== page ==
The November 1928 front page of our predecessor publication The Scoop Shovel featured photos of the Campbell Farming Corporation in Montana.
Wikipedia says that “Thomas D. Campbell (1882–1966) was the ‘World’s Wheat King.’ On the farms of his Campbell Farming Corporation he grew more wheat than any other farmer or corporation. He pioneered industrialized corporate farming. As a consultant in agriculture, he advised the British, French and Soviet governments, including advising Stalin in 1929 on large-scale farming for the Soviet Union’s first five-year plan.”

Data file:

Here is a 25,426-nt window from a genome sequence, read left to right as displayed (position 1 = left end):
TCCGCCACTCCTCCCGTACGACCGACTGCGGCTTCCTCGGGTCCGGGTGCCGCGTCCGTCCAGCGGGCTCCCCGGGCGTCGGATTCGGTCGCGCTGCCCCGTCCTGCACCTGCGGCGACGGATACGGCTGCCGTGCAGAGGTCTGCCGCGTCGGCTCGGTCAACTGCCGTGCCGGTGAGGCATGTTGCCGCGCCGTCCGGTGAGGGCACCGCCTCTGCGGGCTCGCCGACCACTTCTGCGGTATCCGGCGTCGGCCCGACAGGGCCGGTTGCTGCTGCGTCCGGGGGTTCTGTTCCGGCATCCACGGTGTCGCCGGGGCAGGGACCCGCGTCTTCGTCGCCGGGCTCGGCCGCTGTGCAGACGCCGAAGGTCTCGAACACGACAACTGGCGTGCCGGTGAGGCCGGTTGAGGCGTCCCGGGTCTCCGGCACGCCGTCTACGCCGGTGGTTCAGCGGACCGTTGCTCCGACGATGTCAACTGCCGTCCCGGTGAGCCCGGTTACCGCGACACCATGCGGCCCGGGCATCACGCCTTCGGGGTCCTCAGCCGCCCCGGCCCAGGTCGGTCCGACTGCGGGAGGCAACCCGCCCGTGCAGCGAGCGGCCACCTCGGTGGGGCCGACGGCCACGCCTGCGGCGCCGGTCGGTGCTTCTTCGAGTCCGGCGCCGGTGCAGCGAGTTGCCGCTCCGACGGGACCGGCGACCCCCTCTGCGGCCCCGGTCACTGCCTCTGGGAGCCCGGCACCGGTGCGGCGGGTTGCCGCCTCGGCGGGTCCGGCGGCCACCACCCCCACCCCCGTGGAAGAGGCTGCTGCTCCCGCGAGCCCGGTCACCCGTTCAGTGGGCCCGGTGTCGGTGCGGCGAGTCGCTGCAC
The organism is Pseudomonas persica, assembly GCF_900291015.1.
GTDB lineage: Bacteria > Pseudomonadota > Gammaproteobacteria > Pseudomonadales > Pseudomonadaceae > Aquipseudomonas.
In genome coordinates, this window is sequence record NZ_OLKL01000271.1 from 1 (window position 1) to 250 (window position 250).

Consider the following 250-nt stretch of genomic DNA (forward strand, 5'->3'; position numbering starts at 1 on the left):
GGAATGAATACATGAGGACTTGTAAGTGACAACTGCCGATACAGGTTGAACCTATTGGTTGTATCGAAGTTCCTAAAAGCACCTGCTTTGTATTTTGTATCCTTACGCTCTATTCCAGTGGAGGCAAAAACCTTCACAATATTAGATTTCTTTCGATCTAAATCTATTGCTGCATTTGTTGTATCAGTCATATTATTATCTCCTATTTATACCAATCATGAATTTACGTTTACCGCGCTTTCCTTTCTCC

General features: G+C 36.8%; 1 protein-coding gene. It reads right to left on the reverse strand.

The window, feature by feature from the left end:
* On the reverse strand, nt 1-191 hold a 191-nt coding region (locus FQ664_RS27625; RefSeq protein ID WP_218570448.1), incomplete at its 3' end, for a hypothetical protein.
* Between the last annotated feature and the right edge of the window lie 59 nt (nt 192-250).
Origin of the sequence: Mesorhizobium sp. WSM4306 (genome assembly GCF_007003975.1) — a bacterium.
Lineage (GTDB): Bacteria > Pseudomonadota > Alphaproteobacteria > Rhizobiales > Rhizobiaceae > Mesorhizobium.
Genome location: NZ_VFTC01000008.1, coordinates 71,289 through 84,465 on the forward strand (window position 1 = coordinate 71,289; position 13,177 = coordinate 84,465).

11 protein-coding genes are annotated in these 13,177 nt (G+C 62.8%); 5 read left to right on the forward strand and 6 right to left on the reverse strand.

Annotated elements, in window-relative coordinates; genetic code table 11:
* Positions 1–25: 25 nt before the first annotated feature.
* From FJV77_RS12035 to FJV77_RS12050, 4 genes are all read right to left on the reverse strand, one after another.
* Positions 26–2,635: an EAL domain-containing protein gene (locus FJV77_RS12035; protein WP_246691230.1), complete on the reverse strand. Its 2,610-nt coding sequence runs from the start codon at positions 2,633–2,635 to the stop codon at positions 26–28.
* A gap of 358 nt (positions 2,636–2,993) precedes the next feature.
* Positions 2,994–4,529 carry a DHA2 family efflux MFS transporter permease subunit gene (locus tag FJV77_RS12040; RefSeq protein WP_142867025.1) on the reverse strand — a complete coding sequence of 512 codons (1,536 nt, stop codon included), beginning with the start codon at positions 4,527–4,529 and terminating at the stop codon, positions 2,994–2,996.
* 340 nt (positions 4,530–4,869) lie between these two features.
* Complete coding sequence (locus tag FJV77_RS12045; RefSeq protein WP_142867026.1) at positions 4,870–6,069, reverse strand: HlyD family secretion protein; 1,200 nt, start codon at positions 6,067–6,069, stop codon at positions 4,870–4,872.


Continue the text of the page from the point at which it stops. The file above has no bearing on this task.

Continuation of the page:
The Scoop Shovel said “The company has 95,000 acres owned and leased, of which 65,000 acres are plowed and 45,000 acres are in crop each year. It owns 56 tractors, 500 14-inch plow bottoms, 60 12-foot drills, 50 10-foot discs, 72 binders, 100 harrow sections, nine threshing machines, 21 combines, 200 wagons. It can plow 1,000 acres per day, seed 2,000 acres, harvest 2,000 acres, thresh 20,000 bushels of grain. When all tractors are in operation about 4,000 gallons of gasoline are used per day.”